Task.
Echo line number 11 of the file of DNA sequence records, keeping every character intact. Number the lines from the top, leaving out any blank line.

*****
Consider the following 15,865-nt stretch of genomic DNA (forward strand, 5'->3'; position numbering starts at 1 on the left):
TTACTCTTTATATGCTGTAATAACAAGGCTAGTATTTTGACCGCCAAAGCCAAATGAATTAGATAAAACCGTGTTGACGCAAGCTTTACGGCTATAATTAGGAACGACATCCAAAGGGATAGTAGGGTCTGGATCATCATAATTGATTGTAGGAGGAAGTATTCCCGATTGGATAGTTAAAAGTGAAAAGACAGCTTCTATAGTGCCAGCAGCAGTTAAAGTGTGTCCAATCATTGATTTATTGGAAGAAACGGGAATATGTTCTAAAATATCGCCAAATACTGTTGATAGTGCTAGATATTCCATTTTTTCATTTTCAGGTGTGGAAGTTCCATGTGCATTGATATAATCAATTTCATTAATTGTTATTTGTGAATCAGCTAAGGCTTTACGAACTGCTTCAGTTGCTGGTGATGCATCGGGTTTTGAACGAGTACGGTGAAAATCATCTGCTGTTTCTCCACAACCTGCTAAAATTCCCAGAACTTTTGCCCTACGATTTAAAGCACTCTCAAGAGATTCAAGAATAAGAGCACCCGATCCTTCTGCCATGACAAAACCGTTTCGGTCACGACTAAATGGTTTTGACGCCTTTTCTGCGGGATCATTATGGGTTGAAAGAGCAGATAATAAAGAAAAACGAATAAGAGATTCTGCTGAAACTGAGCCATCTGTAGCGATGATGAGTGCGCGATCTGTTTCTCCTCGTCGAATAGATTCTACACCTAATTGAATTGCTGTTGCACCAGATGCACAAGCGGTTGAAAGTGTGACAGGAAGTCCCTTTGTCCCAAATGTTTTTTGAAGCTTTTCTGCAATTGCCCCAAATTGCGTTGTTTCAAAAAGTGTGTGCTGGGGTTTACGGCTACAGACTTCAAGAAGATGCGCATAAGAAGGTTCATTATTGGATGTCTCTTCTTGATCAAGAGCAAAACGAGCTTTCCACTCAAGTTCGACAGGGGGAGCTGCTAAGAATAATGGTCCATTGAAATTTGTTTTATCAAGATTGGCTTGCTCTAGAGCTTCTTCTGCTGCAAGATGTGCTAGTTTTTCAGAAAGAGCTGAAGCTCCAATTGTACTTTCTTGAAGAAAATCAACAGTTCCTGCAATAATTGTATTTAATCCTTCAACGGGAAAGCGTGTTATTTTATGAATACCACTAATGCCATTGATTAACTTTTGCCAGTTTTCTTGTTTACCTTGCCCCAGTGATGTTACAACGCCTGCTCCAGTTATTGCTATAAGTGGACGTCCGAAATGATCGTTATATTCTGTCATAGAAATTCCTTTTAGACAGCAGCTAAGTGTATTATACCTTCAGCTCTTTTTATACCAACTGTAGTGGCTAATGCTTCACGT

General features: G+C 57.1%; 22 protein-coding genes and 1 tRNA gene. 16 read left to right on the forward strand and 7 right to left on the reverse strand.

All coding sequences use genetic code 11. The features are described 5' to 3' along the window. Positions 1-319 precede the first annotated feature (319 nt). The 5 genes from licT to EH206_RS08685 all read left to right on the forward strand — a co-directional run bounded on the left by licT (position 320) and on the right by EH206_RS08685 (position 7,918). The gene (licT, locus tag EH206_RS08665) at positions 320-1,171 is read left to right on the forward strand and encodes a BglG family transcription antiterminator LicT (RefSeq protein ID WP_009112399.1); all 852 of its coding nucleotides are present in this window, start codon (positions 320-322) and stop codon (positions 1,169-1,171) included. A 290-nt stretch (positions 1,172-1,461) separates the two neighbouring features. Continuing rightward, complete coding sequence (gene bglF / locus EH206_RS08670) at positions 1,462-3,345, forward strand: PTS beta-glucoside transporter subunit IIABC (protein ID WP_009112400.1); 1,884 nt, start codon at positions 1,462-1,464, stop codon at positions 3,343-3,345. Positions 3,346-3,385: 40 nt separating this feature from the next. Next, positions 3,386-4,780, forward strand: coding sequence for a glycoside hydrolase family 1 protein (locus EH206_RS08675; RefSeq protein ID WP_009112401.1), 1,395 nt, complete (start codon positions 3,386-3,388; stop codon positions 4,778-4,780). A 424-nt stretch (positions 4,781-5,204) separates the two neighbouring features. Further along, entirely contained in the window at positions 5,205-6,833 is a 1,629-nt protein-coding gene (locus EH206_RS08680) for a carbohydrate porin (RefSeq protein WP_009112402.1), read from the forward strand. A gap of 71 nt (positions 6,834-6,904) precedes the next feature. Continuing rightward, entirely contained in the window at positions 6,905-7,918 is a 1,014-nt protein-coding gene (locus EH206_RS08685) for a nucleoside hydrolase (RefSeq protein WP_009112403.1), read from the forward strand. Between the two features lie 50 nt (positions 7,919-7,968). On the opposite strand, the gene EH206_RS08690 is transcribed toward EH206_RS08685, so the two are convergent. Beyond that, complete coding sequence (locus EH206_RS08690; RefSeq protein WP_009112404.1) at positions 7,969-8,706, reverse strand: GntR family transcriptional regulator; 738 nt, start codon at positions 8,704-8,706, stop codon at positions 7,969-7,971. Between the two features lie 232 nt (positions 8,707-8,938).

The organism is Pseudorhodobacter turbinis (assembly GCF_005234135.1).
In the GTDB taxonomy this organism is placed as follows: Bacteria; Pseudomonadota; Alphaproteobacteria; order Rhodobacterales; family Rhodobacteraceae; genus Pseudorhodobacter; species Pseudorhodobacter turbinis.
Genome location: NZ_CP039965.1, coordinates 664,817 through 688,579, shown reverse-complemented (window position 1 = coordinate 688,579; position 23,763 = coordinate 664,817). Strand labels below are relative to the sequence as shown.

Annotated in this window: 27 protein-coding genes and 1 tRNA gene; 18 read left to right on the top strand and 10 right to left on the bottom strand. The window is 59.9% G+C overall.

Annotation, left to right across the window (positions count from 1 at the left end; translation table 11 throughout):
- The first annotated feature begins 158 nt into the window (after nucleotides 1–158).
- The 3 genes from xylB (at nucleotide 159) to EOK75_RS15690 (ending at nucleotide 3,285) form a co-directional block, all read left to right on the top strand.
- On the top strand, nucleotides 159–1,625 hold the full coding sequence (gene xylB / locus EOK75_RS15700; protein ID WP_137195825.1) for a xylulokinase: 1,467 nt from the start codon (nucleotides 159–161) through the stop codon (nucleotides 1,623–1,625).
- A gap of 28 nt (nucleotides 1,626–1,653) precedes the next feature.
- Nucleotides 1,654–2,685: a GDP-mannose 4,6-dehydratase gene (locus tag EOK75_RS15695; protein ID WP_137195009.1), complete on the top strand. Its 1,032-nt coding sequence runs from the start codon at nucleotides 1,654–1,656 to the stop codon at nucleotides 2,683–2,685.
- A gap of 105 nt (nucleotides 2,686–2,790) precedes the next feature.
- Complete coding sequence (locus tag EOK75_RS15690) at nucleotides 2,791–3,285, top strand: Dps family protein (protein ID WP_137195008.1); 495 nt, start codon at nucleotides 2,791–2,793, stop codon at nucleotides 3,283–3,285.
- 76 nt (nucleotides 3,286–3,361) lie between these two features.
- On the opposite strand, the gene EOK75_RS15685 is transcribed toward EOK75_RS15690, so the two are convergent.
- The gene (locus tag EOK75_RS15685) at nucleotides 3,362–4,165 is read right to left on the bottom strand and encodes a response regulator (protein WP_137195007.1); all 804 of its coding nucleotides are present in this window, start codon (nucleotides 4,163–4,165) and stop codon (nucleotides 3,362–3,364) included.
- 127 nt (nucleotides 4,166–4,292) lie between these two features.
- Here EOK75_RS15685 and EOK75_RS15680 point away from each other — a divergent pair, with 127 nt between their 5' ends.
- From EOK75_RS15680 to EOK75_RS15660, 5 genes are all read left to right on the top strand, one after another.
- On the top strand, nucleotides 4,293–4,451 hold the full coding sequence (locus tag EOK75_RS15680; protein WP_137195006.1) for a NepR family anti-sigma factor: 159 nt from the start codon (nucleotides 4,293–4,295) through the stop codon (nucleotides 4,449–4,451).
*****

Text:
- The 3 genes from xylB (at nucleotide 159) to EOK75_RS15690 (ending at nucleotide 3,285) form a co-directional block, all read left to right on the top strand.